Wednesday, December 17, 2014

Congress Works to Keep Tigers and Other Wildlife Happy!

Last weekend, the House and Senate passed the appropriations bills to fund the government for 2015, which is GREAT news for tigers!

The National T4T Coalition and a few T4T members traveled to Washington D.C. in September to meet with their Senators to advocate for more funding to support international wildlife.

We asked Congressional leaders to allocate $10 million to support USFWS-International’s programs. Thankfully USFWS-International received $9.1 million to continue supporting conservation efforts. Within the $9.1 million, $2.4 million will be allocated to the Rhino and Tiger Fund. Awesome news for both tigers and rhinos!

T4T members still have fun when working to #SaveOurMascot!
Some of this money is used to support our partner Tiger Trust in India who conducts multiple women forest guard trainings to reduce human-wildlife conflict issues in central India. Click here to learn more about how USFWS-International is assisting Tiger Trust’s programs.

The National T4T Coalition also asked Congress to allocate $50 million within the Department of State to combat wildlife trafficking, a $5 million increase from last year. The good news is that USAID received $55 million to address these issues, of which $10 million will be used to combat rhino poaching.

 “It made me realize how much is being done at the federal level, and how many more opportunities remain to make an even greater impact,” said Taylor Tench of Clemson University after his trip to Washington D.C. with Tigers for Tigers.

It is a great week for tigers and international wildlife thanks our T4T clubs and your support by raising your voice for our mascot. A special thanks to the National Wildlife Refuge Association for assisting us on our D.C. trips!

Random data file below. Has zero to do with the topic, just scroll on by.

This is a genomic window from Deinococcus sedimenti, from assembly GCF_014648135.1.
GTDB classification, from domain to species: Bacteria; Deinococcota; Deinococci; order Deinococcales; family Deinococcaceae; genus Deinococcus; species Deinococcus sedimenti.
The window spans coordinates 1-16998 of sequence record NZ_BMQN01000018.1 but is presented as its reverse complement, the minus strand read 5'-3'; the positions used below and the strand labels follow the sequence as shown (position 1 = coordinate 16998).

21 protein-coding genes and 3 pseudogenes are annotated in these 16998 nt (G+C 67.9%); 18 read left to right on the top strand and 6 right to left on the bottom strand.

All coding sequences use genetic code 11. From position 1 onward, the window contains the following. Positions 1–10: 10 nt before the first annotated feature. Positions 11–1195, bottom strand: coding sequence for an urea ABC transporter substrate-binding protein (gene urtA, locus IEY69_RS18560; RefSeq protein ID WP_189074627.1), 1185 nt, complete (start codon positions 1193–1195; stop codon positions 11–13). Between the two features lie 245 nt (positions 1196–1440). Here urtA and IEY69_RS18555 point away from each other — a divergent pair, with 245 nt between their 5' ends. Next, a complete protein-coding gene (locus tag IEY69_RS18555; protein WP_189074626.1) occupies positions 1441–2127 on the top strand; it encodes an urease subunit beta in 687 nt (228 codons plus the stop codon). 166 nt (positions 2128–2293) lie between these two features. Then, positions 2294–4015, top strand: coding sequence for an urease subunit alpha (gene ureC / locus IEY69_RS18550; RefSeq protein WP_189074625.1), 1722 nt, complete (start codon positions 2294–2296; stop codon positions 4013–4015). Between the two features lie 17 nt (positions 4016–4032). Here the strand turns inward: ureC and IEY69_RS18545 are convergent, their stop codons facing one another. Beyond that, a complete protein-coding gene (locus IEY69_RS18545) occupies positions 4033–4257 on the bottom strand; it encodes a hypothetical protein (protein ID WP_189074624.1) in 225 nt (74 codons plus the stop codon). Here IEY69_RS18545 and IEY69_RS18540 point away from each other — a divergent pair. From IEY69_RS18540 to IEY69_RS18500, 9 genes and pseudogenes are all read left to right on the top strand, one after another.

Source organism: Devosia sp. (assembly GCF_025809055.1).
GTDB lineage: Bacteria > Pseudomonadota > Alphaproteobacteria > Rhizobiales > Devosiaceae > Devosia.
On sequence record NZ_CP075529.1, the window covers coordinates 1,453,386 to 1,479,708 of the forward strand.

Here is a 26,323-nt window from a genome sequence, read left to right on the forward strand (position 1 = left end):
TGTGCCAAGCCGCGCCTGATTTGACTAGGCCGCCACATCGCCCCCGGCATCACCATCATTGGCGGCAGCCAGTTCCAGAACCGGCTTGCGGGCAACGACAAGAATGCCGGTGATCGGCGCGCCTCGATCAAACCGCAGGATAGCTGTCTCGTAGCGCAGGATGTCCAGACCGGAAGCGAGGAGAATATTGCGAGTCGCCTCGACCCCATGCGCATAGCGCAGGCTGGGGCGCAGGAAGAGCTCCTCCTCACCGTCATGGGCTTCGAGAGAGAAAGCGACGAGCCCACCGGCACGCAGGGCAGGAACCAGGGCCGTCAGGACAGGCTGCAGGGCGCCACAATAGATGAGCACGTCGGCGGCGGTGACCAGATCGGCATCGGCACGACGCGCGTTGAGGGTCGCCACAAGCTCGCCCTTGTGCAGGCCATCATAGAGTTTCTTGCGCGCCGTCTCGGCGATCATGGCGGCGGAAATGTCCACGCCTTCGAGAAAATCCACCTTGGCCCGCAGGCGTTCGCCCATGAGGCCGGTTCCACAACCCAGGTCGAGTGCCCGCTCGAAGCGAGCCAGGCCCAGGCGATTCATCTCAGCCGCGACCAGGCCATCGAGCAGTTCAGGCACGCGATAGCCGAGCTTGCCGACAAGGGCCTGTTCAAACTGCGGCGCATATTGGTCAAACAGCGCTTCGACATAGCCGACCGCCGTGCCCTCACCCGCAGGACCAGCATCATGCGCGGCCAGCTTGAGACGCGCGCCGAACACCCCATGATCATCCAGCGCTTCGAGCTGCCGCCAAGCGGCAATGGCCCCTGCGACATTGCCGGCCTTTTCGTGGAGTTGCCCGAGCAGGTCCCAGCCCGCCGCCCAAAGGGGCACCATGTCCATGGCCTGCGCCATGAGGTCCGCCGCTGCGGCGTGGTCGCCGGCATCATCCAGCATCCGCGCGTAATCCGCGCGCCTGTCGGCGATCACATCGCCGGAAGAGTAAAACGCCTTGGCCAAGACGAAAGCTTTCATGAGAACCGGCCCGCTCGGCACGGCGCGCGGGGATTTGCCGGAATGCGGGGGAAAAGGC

You can continue to show your support for tigers over the holidays by purchasing your Tiger Stamps at your local post office or online. Click here to learn more about our recent trip to Washington D.C. with our students!


Sean Carnell
National Coordinator

Friday, December 12, 2014

College Daze: “Two: Clemson Goodnight”

By Sean Carnell

Hey Tigers! This is our first of a series of blog posts from our T4T members & fans about their college days.

Carrah Lingo, our Communication’s Associate, joined the National Tigers for Tigers Coalition in April 2014 and is now working full-time with us. Carrah graduated from Clemson University with a B.A. in Communication Studies and a minor in Social Sciences in May 2014. If you can ever find Carrah on Game day at Clemson, she is definitely a tiger at heart!

“As a former Clemson Tiger, I feel a sense of responsibility to do something to save our mascot from extinction. It means a lot to me to be a Clemson Tiger, but it wouldn't mean anything if they didn't exist,” said Carrah.

Carrah and I sit down to chat about Tigers for Tigers and her experiences.

S: Before we get start talking about Tigers for Tigers, let’s start with a couple of rapid-fire questions… Describe your college experience in three words:

C: Two, Clemson goodnight

S: What is your favorite restaurant in Clemson?


S: If you could re-live one of your college experiences again, what would that be?

C: Spring break #pcb2k13

S: What was your hardest class in college and why?